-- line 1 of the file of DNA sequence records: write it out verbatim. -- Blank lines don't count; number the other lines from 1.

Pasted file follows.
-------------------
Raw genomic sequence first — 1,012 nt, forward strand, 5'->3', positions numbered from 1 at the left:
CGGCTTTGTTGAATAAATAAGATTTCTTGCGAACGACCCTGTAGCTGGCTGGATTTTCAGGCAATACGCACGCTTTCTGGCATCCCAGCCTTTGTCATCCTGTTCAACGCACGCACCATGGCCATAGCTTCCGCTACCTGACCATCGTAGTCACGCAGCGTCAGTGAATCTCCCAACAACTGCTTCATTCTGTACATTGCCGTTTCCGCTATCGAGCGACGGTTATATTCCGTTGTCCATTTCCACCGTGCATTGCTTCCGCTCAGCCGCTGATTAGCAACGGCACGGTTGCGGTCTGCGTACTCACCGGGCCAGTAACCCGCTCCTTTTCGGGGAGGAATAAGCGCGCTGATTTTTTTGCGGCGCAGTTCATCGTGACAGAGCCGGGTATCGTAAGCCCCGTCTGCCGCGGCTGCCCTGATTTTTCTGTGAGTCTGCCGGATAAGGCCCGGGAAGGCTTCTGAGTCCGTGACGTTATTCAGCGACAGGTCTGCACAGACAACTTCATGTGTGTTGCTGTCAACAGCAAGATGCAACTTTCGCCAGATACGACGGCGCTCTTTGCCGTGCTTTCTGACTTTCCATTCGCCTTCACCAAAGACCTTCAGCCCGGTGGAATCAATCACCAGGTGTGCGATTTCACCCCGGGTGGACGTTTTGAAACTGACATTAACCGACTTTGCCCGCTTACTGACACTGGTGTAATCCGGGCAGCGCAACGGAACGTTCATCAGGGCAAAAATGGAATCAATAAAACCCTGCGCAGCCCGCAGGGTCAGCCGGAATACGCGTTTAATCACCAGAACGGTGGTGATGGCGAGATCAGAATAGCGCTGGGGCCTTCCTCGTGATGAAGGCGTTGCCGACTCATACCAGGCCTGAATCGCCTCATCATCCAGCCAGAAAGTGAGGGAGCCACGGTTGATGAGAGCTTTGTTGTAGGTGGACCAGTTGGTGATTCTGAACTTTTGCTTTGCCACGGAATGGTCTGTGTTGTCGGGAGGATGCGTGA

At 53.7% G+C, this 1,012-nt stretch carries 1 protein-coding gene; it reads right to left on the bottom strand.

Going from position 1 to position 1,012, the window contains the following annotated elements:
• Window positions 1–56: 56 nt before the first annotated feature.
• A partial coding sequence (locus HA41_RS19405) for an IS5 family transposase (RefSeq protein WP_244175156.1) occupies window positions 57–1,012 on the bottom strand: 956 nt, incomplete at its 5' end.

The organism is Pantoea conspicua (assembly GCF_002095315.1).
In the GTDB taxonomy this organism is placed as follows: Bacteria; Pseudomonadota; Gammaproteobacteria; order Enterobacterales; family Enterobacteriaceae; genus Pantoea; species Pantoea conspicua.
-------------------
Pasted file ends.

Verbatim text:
Raw genomic sequence first — 1,012 nt, forward strand, 5'->3', positions numbered from 1 at the left: